Your self-introduction is an invaluable marketing tool. Guests and visitors may only hear that much about your business. Members will hear it week after week. Given the importance of these words, it’s worthwhile to spend time considering their purposes and related challenges. You’ll also want to take full advantage of recommendations to make best use of this precious time.
Your self-introduction has three main purposes:
1. To communicate who you are; the value you offer to clients; what you do; and what problem or situation you address that’s a good referral from other members.
2. To be memorable, as you want to be immediately thought of when a need comes up for services you provide.
3. To encourage action in the form of referrals to prospective clients from members, visitors, and other guests to your group.
You’ll face three challenges when preparing and delivering your self-introduction:
1. It’s short! Thirty seconds or even a minute (depending on your group’s procedures) is not much time to share information about your business.
2. You’ll repeat your introduction every week to the same core audience, so there’s a risk they’ll tune out eventually even if your introduction is outstanding.
3. You’ll tend to take for granted that this core audience understands and appreciates everything that you do and the numerous ways you help your clients.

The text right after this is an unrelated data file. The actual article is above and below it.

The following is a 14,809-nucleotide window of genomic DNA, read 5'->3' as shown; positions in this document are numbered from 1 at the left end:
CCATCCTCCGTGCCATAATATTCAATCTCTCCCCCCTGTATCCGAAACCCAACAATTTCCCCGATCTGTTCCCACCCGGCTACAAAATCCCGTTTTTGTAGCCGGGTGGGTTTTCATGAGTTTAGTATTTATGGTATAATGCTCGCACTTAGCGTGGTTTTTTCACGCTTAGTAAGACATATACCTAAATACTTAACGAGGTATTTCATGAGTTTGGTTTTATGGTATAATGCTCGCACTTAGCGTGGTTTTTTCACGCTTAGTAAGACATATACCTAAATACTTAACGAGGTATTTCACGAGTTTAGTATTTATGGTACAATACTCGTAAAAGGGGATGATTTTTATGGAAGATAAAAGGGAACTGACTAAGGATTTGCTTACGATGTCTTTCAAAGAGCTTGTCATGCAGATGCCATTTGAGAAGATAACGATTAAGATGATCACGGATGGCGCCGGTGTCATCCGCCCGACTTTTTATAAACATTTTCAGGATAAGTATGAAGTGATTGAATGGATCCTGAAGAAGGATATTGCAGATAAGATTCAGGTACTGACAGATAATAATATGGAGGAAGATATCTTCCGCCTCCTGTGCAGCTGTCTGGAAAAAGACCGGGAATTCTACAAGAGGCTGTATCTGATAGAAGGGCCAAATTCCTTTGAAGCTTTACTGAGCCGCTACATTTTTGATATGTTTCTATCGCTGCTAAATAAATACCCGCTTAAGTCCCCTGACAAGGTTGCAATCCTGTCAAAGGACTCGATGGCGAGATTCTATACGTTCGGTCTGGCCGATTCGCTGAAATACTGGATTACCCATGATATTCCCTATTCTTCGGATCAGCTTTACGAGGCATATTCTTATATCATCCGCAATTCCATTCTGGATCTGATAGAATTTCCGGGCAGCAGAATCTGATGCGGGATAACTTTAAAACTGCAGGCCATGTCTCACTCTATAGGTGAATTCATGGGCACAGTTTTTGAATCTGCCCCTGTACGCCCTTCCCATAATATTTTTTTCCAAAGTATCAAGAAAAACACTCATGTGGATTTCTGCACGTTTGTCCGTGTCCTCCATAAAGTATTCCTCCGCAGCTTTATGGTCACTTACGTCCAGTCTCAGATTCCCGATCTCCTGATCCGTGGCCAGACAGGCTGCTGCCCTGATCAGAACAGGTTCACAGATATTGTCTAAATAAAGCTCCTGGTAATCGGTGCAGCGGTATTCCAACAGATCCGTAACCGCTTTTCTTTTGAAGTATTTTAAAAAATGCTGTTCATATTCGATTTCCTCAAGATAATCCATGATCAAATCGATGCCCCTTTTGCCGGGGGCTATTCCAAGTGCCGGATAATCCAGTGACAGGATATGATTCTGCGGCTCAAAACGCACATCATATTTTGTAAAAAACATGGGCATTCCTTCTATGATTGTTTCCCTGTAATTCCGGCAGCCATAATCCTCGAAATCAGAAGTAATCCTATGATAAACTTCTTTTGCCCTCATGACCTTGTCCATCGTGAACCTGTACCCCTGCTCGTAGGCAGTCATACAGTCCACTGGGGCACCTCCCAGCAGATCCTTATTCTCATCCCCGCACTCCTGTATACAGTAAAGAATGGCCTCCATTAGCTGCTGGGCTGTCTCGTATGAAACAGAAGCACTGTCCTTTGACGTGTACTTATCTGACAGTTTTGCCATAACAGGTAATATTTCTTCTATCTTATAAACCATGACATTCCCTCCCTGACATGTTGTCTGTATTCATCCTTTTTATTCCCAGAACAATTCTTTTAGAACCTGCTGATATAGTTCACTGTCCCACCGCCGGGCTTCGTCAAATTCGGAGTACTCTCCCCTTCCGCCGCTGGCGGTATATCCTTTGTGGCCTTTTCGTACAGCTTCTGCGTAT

Here are three recommendations for helping you meet these challenges and deliver a self-introduction that has long-lasting impact:
1. Develop a core self-introduction that answers the question “Who I am and the value I offer my clients,” following this structure:
- Begin with statement that captures audience’s attention. Example: “You may enjoy eating pretzels, but there’s no need for you to look like one. And that’s the risk you take when your spine is out of alignment. My name is John Doe. As a chiropractor. . .”
- Highlight how you improve your client’s condition.
- Mention something that makes you different or qualifications you have for your work.
- Repeat your name and the name of your business.
2. Develop other possible introductions on different themes. For example,
- A case study discussing how you have helped a specific client.
- Time-sensitive information, e.g. year-end tax advice given by a CPA at meetings in November and December.
- Other tips, e.g. things you should consider when buying homeowners insurance, with one tip given each week over a period of weeks.
3. Prepare each of these introductions in writing, then practice repeatedly to check timing and flow of information.
Business networking and referral groups represent a considerable investment of time and money. Spending the time to prepare engaging presentations increases the likelihood you’ll repeat the benefits you seek.